A once bustling Arizona state-run COVID-19 mass-vaccination site at State Farm Stadium closed Friday, April 23, 2021, in Glendale, Ariz. Arizona continues to transition outdoor operations to indoor venues. (AP Photo/Ross D. Franklin)
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PHOENIX (AP) — Arizona on Friday provided the last COVID-19 vaccination injections at the state’s first and largest COVID-19 mass-vaccination site, which is closing as the state transitions outdoor operations to indoor venues amid warming weather.

The drive-thru site outside State Farm Stadium was replaced by a facility inside Gila River Arena in the Phoenix suburb of Glendale. There are three additional large state-run sites in metro Phoenix plus big sites in Flagstaff, Tucson and Yuma. Most are indoors.

The site switch happened as Arizona has experienced a recent slow rise in new confirmed COVID-19 cases and deaths as public health officials step up outreach efforts to promote vaccinations.

The state on Friday reported 896 additional COVID-19 cases — the largest daily increase in two weeks — and 17 more deaths, raising the pandemic totals to 857,347 cases and 17,238 deaths.

The seven-day rolling average of daily new cases rose over the past two weeks from 673 on April 7 to 675 on Wednesday while the rolling average of new deaths rose from 13 to 17 during the same period, according to Johns Hopkins University data.

The number of infections is thought to be far higher than reported because many people have not been tested, and studies suggest people can be infected with the virus without feeling sick.

The state's coronavirus dashboard reported 594 COVID-19 patients occupied hospital beds as of Thursday. That metric has ranged between 500 and 600 for the past three weeks — about a tenth of the peak daily hospitalizations in January.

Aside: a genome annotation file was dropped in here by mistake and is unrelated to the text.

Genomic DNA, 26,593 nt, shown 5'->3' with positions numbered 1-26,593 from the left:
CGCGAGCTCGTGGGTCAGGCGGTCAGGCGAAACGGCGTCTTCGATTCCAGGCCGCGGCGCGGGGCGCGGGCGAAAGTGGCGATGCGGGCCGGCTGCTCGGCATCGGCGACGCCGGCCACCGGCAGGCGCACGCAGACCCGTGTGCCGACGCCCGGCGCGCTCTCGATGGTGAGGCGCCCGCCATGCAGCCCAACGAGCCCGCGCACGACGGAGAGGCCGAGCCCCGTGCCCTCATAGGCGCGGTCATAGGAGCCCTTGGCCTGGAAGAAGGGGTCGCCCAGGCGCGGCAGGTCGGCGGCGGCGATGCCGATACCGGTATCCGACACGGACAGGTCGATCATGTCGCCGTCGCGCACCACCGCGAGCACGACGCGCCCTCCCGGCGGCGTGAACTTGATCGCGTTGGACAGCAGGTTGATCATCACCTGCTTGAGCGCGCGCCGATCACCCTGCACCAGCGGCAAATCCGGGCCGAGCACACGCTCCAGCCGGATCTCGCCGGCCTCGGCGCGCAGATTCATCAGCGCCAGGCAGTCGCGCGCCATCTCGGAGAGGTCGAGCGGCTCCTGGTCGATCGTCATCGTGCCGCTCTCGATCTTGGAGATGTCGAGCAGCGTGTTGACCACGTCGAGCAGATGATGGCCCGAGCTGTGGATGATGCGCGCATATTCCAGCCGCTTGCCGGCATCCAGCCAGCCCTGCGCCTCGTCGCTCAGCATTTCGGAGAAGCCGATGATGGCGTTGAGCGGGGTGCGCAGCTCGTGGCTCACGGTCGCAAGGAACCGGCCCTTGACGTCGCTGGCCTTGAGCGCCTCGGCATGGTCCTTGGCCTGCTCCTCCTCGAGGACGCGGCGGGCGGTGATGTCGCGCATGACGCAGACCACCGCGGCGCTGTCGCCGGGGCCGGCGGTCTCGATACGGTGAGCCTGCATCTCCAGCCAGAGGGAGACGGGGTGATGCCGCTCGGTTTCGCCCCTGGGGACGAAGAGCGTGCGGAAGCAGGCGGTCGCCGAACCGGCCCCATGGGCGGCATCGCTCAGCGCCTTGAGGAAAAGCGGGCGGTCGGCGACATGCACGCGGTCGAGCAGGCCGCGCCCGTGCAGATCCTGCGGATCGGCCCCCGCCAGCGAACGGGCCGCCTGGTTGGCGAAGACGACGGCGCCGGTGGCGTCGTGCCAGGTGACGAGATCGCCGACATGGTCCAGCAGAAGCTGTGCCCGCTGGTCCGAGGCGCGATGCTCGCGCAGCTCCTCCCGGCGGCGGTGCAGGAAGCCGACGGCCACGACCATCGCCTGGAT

Nearly 2.1 million people, 29% of the state’s population, have been fully vaccinated against COVID-19, according to the dashboard.

The vaccination site at State Farm Stadium, home of the NFL's Arizona Cardinals, opened Jan. 11, providing more than 10,000 doses a day by early April and a total of approximately 820,000, or 17% of the statewide total through Thursday.

In recent weeks, the site only operated during nighttime hours as Arizona shifted its vaccination program indoors as temperatures began to climb.

Demand for vaccinations has fallen off in Arizona, with state officials recently touting the availability of same-day appointments. That's in contrast to previous months when many people scrambled online to snag appointments for shots.

“We’ve probably reached that low-hanging fruit ... now we’re probably reaching Arizonans that probably want the vaccine but are very, very busy," said Dr. Cara Christ, director of the state Department of Health Services.

The vaccines are increasingly available in retail pharmacies and local health clinics and are being administered at pop-up sites, Christ noted.

“However we do know we are still doing tens of thousands of shots a day in a week at these mass-vaccination sites, so we know that they are still good points of access for vaccine as well," she said.

The replacement site inside Gila River Arena, home of the NHL's Arizona Coyotes, will use the main concourse to check in and vaccinate patients, who will then sit in the arena’s seats for post-injection observation.

The mass drive-thru vaccination site at the University of Arizona in Tucson will close May 2 and re-launch the next day at the campus' Gittings Building.

In other developments:

__ Pima County isn't backing down from enforcing mask-wearing at schools despite Gov. Doug Ducey's executive order rescinding such a mandate. Dr. Francisco Garcia, the county's chief medical officer, said the mask requirement for schools will be in effect for at least the next 90 days before the state Legislature adjourns.

“Because we have this short time to get people vaccinated, we’re going to double down and do everything we can — cajole, incentivize,” Garcia said. ___ Associated Press writer Terry Tang contributed to this report.